One of my regular customers, Savannah, is an artist who is a self-proclaimed Pinterest junkie.
She recently shared these photos of the Herringbone Craft Table she created.
In the next step, she sanded to distress the surface and age the piece.
Herringbone Craft Table - great color selection!
Herringbone Craft Table - Distressed
I absolutely love the aged beauty of this piece!
The key: fabulous color selection that helps define the "intended age" of the table.
THE NEXT STEP ... ?
Savannah's distressed craft table is ready for everyday use just as it is.
However, should she wish to apply a protective clear coat, simply wipe off any remaining sanding dust with a dry terry towel and apply a protective clear coat.
When coating more traditional creations, I most often recommend a satin or matte sheen for distressed pieces.
These lower sheens add to the aged appearance ... preventing the piece from appearing too shiny (and new).
A SHINY OPTION:
Since Savannah has two beautiful, active children, she might also consider Rust-Oleum Triple Thick Glaze.
This spray product is designed for craft projects and creates a glass-like durable clear coat.
This (relatively new) high-gloss glaze will reflect more light and make the colors POP!
Each can covers approximately 20-square feet and the surface will fully dry in 24-hours.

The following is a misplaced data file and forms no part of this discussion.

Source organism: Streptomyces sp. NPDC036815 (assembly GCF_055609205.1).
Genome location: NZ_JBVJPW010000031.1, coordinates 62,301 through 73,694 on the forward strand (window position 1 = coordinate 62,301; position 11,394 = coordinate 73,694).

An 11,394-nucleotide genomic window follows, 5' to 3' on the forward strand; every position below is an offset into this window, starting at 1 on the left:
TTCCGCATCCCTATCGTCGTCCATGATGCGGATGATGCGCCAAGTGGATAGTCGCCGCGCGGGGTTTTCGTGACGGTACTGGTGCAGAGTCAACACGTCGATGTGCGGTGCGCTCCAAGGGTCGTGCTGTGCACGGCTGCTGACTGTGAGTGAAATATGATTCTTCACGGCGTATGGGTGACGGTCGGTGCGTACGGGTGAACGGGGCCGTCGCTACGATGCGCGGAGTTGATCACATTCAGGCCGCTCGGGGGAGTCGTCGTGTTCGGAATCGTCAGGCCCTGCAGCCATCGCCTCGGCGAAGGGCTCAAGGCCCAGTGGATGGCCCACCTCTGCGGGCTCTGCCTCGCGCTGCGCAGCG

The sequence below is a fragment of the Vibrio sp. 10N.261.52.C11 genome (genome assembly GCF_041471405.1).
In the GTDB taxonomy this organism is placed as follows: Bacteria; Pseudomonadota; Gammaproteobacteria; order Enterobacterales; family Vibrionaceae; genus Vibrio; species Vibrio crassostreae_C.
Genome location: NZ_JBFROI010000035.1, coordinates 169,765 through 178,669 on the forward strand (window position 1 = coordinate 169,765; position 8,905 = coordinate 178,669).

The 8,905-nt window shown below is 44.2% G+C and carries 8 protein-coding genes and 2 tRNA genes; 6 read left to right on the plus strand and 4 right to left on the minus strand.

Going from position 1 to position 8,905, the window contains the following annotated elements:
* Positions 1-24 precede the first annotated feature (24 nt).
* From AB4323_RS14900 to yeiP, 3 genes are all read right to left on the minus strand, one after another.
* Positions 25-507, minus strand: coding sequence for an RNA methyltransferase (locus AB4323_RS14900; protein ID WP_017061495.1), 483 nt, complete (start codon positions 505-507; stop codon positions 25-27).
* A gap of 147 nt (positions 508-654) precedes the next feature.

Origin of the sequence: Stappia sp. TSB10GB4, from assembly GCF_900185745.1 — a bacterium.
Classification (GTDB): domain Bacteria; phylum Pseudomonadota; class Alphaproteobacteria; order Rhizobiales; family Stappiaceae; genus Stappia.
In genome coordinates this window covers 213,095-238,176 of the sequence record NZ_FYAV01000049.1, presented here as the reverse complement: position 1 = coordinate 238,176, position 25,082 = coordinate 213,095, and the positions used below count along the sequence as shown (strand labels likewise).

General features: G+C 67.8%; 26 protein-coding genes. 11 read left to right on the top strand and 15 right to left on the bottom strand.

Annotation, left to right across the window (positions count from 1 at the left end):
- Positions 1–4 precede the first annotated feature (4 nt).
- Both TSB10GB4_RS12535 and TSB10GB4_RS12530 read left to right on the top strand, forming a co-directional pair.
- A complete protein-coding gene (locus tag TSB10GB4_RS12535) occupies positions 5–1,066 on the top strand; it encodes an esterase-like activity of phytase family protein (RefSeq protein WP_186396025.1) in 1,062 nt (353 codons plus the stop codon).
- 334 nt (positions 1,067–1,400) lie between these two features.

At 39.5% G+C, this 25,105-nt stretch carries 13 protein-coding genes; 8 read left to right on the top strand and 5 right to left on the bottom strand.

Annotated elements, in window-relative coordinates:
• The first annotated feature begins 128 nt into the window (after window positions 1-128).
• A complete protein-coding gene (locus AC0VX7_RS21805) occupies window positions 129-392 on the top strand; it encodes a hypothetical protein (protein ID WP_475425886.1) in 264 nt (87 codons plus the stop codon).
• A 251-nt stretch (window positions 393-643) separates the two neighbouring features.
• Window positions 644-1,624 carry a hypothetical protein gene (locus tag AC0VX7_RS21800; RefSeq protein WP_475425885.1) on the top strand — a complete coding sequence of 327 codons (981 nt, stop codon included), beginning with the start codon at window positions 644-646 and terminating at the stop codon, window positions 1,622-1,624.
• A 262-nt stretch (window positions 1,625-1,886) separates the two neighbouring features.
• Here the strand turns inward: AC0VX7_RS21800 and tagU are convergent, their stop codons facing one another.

I can't wait to see your next creation!
In a follow-up conversation, Savannah revealed that this creative Herringbone table was originally her table growing up.
She found it in her parents' garage, covered with car oil, and paint.
After years as a storage spot, she brought it home and sanded it down. But she had difficulty removing the oil spots.
She used leftover brown deck stain, figuring, "If it could handle outdoor elements, it surely could handle our kids."
She added, "It covered the table great" ... but after a year she decided to freehand the Herringbone pattern with a Sharpie and used several craft paints to "mix the colors as I went."
As you can see her choices included bright blue, green, yellow, silver, gold, brown, grey, and black.
HERE ARE TWO OF HER PROJECT METHODS:
"I didn't mix (the paints) thoroughly to leave variations of colors inside each shape. It was very random," she added.
Later, she used a mouse sander and "Went at it," removing some paint, and creating scuffs and divots with a steak knife.
She is "living with" her creation for now ... which likely means she may respond to another creative urge at any time.
Hopefully, she'll share her next creation and technique so we can all learn "How To."
If you like Savannah's creation, you'll probably also like these threads: